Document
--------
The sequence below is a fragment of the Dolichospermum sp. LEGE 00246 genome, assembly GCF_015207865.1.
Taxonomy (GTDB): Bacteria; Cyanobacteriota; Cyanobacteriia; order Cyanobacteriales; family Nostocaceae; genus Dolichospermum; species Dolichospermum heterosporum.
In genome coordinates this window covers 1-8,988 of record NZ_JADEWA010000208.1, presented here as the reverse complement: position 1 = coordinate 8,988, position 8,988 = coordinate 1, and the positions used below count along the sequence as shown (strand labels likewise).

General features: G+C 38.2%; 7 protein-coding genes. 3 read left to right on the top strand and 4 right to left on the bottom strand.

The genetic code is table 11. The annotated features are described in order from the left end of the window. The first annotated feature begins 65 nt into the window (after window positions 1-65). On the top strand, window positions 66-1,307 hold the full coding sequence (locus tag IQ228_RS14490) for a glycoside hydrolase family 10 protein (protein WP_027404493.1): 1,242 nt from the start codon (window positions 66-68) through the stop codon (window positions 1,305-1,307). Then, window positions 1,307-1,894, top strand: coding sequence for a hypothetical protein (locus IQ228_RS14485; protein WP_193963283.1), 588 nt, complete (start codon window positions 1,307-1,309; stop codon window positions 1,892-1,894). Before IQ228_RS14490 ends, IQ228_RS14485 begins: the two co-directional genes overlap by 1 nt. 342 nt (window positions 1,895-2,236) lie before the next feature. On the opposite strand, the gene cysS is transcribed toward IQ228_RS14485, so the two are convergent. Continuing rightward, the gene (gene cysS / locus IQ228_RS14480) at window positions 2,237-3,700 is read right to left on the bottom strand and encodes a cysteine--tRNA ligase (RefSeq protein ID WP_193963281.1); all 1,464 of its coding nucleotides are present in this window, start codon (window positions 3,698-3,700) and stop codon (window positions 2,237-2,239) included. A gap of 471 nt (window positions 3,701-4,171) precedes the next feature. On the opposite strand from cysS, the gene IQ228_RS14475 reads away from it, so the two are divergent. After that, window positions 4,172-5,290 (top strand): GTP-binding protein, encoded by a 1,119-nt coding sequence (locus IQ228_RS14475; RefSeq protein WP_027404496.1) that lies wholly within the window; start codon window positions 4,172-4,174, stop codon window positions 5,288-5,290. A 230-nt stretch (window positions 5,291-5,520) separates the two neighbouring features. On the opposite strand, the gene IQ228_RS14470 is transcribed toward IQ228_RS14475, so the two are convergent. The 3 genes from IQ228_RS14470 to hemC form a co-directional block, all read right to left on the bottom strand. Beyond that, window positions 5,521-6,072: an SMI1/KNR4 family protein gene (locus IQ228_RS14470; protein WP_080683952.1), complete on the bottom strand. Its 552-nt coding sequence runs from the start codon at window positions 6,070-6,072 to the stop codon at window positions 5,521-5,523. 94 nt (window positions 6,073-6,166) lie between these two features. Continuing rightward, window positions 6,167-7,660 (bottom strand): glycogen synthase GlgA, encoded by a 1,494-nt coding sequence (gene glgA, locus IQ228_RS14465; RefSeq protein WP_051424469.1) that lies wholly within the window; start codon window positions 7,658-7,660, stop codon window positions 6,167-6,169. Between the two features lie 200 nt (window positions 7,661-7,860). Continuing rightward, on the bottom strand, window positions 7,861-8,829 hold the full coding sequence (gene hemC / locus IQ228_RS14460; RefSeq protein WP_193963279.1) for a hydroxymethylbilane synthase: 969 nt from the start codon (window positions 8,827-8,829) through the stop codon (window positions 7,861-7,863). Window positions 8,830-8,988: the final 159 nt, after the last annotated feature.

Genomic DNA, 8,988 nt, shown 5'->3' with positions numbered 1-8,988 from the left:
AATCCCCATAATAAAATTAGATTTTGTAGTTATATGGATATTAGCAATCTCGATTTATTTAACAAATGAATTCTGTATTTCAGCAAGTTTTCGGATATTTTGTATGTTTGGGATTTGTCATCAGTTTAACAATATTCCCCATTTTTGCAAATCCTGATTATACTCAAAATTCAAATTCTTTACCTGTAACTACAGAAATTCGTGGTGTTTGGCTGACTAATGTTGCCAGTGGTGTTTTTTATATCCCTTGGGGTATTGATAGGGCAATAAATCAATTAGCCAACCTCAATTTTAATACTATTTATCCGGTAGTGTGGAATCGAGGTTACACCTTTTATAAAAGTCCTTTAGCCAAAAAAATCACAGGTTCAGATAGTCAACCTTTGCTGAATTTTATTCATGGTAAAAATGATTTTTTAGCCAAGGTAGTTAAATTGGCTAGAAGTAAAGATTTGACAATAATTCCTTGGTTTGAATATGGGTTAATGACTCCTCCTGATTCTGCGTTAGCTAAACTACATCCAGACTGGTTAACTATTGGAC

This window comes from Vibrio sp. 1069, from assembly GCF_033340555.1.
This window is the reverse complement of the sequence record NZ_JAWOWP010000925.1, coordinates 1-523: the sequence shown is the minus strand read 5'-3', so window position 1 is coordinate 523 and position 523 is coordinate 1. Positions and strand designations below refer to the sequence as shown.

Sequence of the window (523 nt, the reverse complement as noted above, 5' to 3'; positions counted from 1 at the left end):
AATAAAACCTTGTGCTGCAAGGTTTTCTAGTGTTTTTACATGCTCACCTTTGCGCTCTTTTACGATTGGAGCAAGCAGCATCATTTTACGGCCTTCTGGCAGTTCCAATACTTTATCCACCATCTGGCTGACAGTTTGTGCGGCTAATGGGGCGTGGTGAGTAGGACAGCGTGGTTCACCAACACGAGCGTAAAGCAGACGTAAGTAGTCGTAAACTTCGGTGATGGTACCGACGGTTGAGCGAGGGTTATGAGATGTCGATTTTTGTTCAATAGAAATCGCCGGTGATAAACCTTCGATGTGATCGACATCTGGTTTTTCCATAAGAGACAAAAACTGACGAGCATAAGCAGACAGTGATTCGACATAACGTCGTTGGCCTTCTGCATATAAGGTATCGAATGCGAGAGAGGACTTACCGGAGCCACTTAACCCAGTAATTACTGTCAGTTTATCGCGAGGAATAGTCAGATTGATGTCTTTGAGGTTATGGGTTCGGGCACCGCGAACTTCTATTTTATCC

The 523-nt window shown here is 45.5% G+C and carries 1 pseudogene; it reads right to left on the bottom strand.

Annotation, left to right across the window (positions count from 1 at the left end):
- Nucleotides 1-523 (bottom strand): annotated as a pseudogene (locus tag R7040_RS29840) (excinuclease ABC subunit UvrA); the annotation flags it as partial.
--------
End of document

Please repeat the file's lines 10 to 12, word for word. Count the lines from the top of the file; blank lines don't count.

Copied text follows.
Sequence of the window (523 nt, the reverse complement as noted above, 5' to 3'; positions counted from 1 at the left end):
AATAAAACCTTGTGCTGCAAGGTTTTCTAGTGTTTTTACATGCTCACCTTTGCGCTCTTTTACGATTGGAGCAAGCAGCATCATTTTACGGCCTTCTGGCAGTTCCAATACTTTATCCACCATCTGGCTGACAGTTTGTGCGGCTAATGGGGCGTGGTGAGTAGGACAGCGTGGTTCACCAACACGAGCGTAAAGCAGACGTAAGTAGTCGTAAACTTCGGTGATGGTACCGACGGTTGAGCGAGGGTTATGAGATGTCGATTTTTGTTCAATAGAAATCGCCGGTGATAAACCTTCGATGTGATCGACATCTGGTTTTTCCATAAGAGACAAAAACTGACGAGCATAAGCAGACAGTGATTCGACATAACGTCGTTGGCCTTCTGCATATAAGGTATCGAATGCGAGAGAGGACTTACCGGAGCCACTTAACCCAGTAATTACTGTCAGTTTATCGCGAGGAATAGTCAGATTGATGTCTTTGAGGTTATGGGTTCGGGCACCGCGAACTTCTATTTTATCC

The 523-nt window shown here is 45.5% G+C and carries 1 pseudogene; it reads right to left on the bottom strand.